The intellectual property lobby won a notable victory this week, after governments told ICANN they want it to delay approval of the new top-level domains program until it has more cybersquatting protections.
Some members of the Governmental Advisory Committee appear to have been lobbied hard by the IP community, and have taken its concerns on board more or less wholesale.
The UK representative, Mark Carvell of the Department for Business, Innovation and Skills, was most vocal during a meeting of the GAC and ICANN board here in Cartagena, Colombia yesterday.
He said of the proposed final Applicant Guidebook for new TLDs (which the GAC still pointedly refers to as the “DAG”, for Draft Applicant Guidebook):
Most representations we received came from brand owners, rights holders, they’re the ones being most agitated by this. I think they also recognized the potential opportunities, but the big issue for them was the costs…
The rights protection mechanisms are still not effective enough, that’s what’s coming to us in the Ministry… If you’re really hoping to sign off the guidebook this week, I think that’s something you really ought to reconsider.
Carvell pointed in particular to the proposed Trademark Clearinghouse and Uniform Rapid Suspension policies as needing work – this is essentially the IP lobby’s position also.
His views were supported by Germany, Norway and the Canadian GAC chair, among others.
A repeated refrain was “we’re not there yet”, which prompted ICANN vice-chair Dennis Jennings to push for a definition of “there”. What, in other words, would make the GAC happy enough to go ahead?
The GAC isn’t great when it comes to providing straight answers to those kinds of questions, but Carvell gave it a shot.
He said that currently the GAC does not believe that the benefits of new TLDs outweigh the costs. When it does, that would be the “key turning point”:
When we get to that position, that the benefits for businesses, for the global economy, for opportunities for business, are going to be greater, scaled-up, greater than the costs to brand owners and those who are going to have shell out big-time in order to effectively subsidize, in their view, perhaps subsidize the process.
The US representative, Suzanne Sene, added that “the whole issue is of feeling confident that benefits will outweigh the costs”.
That’s still worryingly free of a measurable benchmark, if you’re an impatient new TLD applicant.
In a further open meeting today, it became clear that the GAC is still putting forth the idea that there could be a “fast-track” or “trial” style TLD application round for “non-controversial” TLDs – presumably meaning TLDs of little interest to defensive trademark holders.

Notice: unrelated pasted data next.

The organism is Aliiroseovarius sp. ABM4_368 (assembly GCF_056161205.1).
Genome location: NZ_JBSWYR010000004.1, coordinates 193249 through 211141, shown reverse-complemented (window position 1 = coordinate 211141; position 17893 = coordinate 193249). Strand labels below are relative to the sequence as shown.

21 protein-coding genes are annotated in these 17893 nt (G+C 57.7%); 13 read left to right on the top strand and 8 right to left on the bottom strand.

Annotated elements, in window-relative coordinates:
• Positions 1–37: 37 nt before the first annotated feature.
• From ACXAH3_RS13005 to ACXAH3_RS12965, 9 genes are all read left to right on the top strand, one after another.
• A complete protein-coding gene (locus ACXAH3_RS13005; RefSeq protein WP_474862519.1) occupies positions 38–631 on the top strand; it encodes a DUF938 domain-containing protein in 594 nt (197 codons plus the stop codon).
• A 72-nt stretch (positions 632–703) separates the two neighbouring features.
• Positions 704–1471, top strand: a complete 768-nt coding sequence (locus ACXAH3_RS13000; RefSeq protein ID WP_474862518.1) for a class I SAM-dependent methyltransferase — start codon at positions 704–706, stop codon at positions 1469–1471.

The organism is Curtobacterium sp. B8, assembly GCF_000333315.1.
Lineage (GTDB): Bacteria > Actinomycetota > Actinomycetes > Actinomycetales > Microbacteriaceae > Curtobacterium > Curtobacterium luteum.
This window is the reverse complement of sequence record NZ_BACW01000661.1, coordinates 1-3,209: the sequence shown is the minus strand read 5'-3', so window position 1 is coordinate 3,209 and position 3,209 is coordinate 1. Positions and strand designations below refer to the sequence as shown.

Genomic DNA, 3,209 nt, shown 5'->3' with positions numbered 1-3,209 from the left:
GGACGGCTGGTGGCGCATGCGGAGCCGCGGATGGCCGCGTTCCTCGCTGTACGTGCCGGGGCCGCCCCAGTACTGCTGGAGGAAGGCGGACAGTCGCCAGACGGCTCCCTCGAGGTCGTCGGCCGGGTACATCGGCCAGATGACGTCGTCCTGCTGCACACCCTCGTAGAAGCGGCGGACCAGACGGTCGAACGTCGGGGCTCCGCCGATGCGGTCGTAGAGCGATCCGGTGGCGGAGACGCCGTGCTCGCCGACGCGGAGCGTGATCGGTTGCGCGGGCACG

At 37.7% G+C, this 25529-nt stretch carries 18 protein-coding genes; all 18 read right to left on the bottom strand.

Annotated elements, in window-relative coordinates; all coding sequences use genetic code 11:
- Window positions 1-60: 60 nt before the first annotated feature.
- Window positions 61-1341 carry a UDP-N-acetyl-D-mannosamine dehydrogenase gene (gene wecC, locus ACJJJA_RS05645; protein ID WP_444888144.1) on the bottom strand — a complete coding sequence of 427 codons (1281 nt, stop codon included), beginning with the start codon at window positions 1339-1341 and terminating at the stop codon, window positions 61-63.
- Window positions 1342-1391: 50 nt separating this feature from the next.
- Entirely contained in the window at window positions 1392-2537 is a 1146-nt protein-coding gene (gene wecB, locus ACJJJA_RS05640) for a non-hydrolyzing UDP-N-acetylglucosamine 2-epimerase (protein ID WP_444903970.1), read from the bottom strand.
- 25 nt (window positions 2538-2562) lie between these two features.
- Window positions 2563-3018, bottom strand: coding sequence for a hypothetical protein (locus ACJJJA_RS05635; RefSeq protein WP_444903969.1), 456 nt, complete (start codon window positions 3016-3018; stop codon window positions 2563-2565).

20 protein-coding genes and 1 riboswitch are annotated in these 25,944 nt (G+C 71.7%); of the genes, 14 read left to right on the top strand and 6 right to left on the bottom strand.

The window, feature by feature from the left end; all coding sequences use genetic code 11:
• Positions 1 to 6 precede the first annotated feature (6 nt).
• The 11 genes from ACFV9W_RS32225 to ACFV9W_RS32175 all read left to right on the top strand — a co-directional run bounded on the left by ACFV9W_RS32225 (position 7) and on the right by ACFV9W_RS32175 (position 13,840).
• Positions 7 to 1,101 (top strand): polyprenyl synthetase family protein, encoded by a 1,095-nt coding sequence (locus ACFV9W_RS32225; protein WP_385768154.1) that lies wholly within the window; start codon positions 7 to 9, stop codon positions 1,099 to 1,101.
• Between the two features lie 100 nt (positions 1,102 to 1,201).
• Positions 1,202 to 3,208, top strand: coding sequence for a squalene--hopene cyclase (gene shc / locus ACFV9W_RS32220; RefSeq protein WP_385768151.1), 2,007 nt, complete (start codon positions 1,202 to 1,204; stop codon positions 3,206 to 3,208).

GAC chair Heather Dryden said today that “introducing a conservative first round is the best way to manage risk in the unknown”, an idea that was promptly challenged by TLD applicants including Minds + Machines CEO Antony Van Couvering.
I don’t get the feeling that the GAC has thought the idea through a great deal. In order to be half-way objective, it would presumably require the created of a second, parallel AGB for pre-approving applications. I don’t think the idea has legs.
But do the GAC’s objections mean that new TLD program, currently pencilled in to open the first application round May 30, 2011, will be delayed?
The GAC has not yet submitted its formal Cartagena advice (it should be published tomorrow), but it will presumably reflect the concerns raised over the last few days.
Under ICANN’s bylaws, the organization has to justify any decision to reject GAC advice and then “try, in good faith and in a timely and efficient manner, to find a mutually acceptable solution.”
European Commission representative Bill Dee invoked that part of the bylaws during yesterday’s meeting, and ICANN chair Peter Dengate Thrush agreed that talks were needed.
Dengate Thrush said he was in favor of a GAC-board meeting over one or two days at some point between now and the San Francisco ICANN meeting next March, to thrash out their differences and Dryden seemed to agree.
If that meeting was held fairly soon, it would not necessarily mean ICANN misses the May 30 deadline.
The current proposed timeline contains a 30-day window between Friday and January 11 in which ICANN staff update the “approved” AGB according to the board’s directions.
There follows an obligatory four-month ICANN outreach and marketing campaign.
Conceivably, although scheduling may be a challenge, if the GAC and board meet and resolve their differences over the next 30 days or so, the May 30 deadline could be workable.
I think it might be quite unlikely that’s going to happen, however.
The ICANN board convenes to discuss and vote on the AGB this Friday. It will be very interesting to see how its resolution is worded, and whether it can both save face and serve the GAC.